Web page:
– I received a free copy in exchange for an honest review. –
The Fault In Our Stars meets One Flew Over the Cuckoo’s Nest
Seventeen-year-old Ivan Isaenko is a life-long resident of the Mazyr Hospital for Gravely Ill Children in Belarus. For the most part, every day is exactly the same for Ivan, which is why he turns everything into a game, manipulating people and events around him for his own amusement.
Until Polina arrives. She steals his books. She challenges his routine. The nurses like her.
She is exquisite. Soon, he cannot help being drawn to her and the two forge a romance that is tenuous and beautiful and everything they never dared dream of. Before, he survived by being utterly detached from things and people. Now, Ivan wants something more: Ivan wants Polina to live.
I chose this book because…
There’s something very interesting about that last sentence: “Ivan wants Polina to live,” as opposed to wanting her or wanting to live together or something selfish like that. This doesn’t sound like your typical love story. You know how I love my strange cases, and the Mazyr Hospital for Gravely Ill Children sounds like a place full of them. I wonder where Ivan and Polina will take me, and I hope it’s full of mischief.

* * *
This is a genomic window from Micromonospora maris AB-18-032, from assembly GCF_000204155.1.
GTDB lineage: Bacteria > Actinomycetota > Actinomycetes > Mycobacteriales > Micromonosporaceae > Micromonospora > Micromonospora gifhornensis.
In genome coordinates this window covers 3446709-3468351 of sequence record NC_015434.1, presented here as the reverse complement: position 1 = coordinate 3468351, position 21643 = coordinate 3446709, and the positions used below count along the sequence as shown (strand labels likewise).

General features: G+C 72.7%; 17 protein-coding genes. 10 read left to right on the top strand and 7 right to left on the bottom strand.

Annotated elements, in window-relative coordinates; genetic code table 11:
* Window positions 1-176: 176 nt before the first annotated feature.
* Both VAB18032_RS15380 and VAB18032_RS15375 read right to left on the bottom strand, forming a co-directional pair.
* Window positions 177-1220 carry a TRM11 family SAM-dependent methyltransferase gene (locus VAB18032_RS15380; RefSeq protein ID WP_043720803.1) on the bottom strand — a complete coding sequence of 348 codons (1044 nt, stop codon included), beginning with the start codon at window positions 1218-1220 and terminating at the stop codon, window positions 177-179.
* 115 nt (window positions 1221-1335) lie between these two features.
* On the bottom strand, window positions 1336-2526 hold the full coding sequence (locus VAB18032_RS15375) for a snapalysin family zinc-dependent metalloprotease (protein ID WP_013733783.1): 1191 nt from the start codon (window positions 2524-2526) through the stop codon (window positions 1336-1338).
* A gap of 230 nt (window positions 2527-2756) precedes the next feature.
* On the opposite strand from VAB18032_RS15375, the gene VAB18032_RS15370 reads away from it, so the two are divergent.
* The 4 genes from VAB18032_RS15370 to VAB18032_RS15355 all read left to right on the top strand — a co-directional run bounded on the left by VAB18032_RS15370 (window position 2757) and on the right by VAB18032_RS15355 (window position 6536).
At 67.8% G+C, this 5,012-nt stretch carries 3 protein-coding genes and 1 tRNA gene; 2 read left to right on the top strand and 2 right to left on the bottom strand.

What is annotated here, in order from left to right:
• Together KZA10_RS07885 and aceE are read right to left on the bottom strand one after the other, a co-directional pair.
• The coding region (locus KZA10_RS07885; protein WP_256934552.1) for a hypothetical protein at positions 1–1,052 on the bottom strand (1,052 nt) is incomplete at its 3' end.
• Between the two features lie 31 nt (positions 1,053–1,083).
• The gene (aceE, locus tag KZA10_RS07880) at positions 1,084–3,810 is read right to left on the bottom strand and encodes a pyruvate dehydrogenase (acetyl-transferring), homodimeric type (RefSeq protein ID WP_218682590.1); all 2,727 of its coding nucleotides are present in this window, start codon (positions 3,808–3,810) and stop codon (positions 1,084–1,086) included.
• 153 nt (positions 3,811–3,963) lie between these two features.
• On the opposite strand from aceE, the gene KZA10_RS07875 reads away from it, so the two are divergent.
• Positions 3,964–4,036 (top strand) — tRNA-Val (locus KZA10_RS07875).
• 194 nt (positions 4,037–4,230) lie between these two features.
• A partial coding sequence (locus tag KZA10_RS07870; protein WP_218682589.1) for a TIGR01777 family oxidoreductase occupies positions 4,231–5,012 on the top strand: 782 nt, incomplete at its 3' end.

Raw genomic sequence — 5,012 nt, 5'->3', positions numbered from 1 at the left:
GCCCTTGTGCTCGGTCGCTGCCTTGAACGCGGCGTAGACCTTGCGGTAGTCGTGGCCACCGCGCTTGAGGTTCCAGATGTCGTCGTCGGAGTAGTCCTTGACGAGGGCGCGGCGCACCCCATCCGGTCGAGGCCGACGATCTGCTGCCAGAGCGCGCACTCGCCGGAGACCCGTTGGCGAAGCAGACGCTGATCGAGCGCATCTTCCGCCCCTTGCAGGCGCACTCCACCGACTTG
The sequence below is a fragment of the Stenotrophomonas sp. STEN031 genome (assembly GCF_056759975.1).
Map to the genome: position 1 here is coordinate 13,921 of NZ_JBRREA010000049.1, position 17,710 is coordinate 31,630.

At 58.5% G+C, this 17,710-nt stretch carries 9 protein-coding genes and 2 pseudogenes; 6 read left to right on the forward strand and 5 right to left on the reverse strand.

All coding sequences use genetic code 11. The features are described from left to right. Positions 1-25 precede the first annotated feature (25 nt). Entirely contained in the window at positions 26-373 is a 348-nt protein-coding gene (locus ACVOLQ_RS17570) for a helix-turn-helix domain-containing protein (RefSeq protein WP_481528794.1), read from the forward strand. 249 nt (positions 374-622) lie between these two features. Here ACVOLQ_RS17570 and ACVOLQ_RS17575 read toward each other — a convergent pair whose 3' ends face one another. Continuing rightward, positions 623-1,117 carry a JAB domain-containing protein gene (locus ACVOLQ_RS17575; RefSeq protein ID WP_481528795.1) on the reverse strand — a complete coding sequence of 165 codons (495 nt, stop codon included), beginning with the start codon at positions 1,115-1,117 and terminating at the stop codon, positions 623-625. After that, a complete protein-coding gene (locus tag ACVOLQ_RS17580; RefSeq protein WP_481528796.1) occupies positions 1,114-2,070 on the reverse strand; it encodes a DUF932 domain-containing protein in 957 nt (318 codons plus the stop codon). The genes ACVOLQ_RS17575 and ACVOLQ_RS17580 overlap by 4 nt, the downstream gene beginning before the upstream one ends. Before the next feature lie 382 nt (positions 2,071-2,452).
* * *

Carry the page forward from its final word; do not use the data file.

Upon reading it…
Ivan Isaenko is one of those kids you’d look at and shake your head and say, “He has so much potential, if only he’d stop wasting it on etc. etc. etc.” (Like getting a nice fancy camera only to use it to zoom up on your friends’ faces and take attractive pictures of them.) Well, you wouldn’t think that upon looking at him because of the slight fact that his body is “horribly incomplete” with only a left arm on which he has two fingers and a thumb and only asymmetrical nubs for the rest of his appendages over which stretches nearly transparent skin, but upon discovering the genius of his mind you would.
What does a teenage boy do with all that genius when he hasn’t places to go or opportunities to take? Well, he reads tons of books. And acts catatonic in order to eavesdrop on conversations and obtain accurate intelligence, making sure to also do this every second then every third day of his allotted afternoon TV hour for the illusion of randomness so that the nurses don’t suspect that his comas occur too conveniently. And of course he creates his own fun.